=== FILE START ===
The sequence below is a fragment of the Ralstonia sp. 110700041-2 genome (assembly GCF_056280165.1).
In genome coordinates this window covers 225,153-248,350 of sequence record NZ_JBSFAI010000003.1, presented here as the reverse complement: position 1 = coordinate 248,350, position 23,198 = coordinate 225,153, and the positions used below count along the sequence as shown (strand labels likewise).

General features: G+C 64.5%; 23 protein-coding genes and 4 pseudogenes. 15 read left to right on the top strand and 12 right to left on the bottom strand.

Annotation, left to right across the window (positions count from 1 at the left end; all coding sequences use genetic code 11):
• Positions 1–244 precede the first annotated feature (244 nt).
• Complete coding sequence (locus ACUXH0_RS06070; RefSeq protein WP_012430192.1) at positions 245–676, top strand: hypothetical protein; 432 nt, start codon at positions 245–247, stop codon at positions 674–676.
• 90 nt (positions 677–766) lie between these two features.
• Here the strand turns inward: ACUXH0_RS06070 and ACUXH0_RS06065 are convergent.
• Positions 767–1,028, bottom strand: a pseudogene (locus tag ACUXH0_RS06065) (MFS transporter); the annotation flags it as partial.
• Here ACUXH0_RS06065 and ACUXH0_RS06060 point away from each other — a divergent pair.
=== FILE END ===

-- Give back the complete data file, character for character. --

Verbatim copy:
The sequence below is a fragment of the Ralstonia sp. 110700041-2 genome (assembly GCF_056280165.1).
In genome coordinates this window covers 225,153-248,350 of sequence record NZ_JBSFAI010000003.1, presented here as the reverse complement: position 1 = coordinate 248,350, position 23,198 = coordinate 225,153, and the positions used below count along the sequence as shown (strand labels likewise).

General features: G+C 64.5%; 23 protein-coding genes and 4 pseudogenes. 15 read left to right on the top strand and 12 right to left on the bottom strand.

Annotation, left to right across the window (positions count from 1 at the left end; all coding sequences use genetic code 11):
• Positions 1–244 precede the first annotated feature (244 nt).
• Complete coding sequence (locus ACUXH0_RS06070; RefSeq protein WP_012430192.1) at positions 245–676, top strand: hypothetical protein; 432 nt, start codon at positions 245–247, stop codon at positions 674–676.
• 90 nt (positions 677–766) lie between these two features.
• Here the strand turns inward: ACUXH0_RS06070 and ACUXH0_RS06065 are convergent.
• Positions 767–1,028, bottom strand: a pseudogene (locus tag ACUXH0_RS06065) (MFS transporter); the annotation flags it as partial.
• Here ACUXH0_RS06065 and ACUXH0_RS06060 point away from each other — a divergent pair.